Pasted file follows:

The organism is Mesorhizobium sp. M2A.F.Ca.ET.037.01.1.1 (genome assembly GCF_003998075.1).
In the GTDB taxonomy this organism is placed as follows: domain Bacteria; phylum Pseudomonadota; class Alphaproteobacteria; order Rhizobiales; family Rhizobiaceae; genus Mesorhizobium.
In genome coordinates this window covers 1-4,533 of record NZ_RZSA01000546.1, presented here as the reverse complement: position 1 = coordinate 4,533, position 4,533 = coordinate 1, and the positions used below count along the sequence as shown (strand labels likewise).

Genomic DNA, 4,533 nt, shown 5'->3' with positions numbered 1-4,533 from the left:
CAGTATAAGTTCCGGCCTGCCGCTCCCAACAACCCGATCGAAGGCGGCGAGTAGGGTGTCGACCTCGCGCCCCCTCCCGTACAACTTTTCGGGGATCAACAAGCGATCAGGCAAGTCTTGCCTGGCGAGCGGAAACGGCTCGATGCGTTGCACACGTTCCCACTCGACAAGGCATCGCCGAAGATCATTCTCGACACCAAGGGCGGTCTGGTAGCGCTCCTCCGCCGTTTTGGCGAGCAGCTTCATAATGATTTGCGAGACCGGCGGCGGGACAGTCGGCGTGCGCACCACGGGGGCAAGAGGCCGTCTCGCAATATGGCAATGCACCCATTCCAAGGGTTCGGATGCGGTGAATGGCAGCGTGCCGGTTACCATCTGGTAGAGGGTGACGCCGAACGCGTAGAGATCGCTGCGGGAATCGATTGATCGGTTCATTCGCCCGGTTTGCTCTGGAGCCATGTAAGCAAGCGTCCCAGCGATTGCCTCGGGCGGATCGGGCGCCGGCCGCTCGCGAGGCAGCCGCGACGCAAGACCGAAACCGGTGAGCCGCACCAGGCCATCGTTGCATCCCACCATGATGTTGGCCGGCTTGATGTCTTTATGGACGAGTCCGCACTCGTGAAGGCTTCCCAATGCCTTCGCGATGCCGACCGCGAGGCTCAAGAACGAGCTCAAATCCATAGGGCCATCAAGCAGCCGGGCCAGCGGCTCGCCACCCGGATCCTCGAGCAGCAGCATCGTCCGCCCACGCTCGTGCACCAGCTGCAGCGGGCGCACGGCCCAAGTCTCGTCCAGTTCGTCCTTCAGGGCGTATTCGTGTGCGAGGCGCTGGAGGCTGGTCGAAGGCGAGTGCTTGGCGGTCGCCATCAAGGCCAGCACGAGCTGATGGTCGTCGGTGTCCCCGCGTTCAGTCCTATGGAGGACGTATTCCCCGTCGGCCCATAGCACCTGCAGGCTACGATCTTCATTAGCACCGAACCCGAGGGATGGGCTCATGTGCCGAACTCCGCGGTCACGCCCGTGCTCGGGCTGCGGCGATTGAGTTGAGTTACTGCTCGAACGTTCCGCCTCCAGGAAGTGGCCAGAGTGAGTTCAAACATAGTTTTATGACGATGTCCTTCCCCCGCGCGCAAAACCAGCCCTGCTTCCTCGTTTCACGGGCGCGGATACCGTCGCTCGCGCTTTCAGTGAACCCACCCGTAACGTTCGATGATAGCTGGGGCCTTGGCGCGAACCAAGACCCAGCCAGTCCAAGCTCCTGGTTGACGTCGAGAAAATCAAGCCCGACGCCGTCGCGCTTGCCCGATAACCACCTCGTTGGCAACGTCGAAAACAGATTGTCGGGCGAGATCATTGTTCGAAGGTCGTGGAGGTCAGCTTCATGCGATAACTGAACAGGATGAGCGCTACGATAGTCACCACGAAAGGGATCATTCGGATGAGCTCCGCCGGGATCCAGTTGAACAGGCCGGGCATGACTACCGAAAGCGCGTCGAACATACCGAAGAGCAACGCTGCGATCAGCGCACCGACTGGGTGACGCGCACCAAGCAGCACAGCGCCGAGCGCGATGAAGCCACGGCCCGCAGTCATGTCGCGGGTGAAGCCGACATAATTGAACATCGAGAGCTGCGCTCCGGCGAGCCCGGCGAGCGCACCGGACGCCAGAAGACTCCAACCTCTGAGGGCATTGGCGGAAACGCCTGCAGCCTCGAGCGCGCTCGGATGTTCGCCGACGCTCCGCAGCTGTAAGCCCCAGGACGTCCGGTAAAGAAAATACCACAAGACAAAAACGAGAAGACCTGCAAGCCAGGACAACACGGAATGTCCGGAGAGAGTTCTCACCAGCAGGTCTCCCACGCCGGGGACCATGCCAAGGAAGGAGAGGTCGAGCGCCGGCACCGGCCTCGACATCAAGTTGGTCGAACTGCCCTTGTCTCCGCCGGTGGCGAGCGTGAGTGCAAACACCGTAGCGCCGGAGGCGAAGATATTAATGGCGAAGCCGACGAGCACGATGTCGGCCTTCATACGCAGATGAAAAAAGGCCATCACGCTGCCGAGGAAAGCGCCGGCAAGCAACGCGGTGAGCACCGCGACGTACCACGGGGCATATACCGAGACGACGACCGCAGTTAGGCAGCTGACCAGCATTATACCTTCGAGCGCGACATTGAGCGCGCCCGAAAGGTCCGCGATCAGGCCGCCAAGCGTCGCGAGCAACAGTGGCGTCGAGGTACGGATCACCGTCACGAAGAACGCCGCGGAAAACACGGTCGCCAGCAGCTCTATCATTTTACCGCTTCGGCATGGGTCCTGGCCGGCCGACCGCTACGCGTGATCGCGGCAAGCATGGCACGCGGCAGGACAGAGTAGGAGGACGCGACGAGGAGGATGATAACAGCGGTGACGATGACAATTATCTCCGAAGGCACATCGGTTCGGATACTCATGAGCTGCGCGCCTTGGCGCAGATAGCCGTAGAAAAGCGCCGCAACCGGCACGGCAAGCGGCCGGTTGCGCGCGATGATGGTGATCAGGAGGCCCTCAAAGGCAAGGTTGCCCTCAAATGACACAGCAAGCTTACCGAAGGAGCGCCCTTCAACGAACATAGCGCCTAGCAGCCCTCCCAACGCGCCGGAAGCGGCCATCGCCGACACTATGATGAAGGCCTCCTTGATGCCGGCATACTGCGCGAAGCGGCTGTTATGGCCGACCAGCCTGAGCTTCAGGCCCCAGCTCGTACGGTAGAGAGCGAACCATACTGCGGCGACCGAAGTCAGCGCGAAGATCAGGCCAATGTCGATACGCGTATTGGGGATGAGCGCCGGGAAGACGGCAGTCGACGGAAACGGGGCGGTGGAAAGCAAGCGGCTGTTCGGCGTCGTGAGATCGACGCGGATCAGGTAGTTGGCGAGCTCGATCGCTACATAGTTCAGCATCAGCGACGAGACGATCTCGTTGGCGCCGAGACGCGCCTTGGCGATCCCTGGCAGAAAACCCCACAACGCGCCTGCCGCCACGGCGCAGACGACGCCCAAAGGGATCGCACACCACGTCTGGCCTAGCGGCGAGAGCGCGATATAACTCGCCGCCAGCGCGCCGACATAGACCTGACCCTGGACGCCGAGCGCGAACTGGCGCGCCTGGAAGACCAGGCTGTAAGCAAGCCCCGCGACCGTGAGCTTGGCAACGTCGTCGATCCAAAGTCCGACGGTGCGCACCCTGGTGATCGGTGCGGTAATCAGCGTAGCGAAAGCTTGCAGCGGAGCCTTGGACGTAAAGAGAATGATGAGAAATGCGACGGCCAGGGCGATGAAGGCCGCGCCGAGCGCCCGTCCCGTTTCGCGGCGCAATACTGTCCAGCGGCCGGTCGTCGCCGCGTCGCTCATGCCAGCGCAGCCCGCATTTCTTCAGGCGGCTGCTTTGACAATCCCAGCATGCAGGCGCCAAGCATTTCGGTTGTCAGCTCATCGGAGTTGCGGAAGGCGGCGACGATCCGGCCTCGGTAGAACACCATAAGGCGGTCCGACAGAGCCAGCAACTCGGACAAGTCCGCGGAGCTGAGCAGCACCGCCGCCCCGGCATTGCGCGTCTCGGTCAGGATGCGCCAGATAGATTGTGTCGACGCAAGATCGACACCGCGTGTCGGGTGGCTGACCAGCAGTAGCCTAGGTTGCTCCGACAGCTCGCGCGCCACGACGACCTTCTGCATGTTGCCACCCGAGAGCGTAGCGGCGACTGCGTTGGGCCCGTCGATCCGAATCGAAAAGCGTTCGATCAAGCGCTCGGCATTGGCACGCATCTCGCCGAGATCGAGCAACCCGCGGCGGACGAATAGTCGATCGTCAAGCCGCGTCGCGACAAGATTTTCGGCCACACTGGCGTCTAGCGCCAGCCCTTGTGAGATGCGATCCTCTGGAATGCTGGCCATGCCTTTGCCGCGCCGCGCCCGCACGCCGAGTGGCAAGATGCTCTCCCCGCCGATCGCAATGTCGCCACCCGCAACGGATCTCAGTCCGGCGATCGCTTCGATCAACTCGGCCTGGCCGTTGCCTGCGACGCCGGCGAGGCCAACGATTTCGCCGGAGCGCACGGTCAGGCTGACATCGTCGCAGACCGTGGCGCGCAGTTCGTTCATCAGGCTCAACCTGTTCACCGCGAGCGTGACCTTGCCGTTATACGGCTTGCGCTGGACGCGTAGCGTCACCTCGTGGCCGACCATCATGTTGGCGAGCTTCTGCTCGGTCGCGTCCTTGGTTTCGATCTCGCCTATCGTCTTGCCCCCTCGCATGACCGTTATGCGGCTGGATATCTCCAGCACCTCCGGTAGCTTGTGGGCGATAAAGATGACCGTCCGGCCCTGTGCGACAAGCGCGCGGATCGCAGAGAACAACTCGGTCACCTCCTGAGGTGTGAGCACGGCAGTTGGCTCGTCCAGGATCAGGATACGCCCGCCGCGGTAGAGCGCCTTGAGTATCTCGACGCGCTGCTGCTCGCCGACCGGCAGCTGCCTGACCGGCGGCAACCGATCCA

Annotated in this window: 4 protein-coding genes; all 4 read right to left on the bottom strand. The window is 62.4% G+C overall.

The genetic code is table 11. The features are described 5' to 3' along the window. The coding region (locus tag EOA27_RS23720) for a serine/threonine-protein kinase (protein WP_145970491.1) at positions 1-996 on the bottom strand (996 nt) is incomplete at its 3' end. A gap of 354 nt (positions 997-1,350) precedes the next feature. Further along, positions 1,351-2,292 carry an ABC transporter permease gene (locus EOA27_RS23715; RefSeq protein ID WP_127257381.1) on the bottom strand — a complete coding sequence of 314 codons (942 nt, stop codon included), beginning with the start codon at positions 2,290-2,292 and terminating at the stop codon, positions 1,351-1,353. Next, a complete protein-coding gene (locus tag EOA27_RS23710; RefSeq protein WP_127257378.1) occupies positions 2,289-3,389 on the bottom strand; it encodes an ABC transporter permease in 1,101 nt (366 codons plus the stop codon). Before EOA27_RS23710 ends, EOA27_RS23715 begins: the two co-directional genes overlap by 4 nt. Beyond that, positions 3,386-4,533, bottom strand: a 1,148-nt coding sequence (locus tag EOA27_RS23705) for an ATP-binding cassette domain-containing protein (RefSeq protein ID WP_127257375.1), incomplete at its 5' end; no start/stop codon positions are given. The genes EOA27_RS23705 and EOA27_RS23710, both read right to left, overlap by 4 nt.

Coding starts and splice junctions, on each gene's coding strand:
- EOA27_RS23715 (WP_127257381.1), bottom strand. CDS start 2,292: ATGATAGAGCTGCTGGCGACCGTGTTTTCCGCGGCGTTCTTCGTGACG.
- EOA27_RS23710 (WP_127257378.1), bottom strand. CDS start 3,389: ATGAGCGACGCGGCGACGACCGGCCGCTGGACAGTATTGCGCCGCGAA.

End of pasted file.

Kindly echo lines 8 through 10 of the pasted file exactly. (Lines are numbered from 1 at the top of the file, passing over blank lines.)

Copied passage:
Coding starts and splice junctions, on each gene's coding strand:
- EOA27_RS23715 (WP_127257381.1), bottom strand. CDS start 2,292: ATGATAGAGCTGCTGGCGACCGTGTTTTCCGCGGCGTTCTTCGTGACG.
- EOA27_RS23710 (WP_127257378.1), bottom strand. CDS start 3,389: ATGAGCGACGCGGCGACGACCGGCCGCTGGACAGTATTGCGCCGCGAA.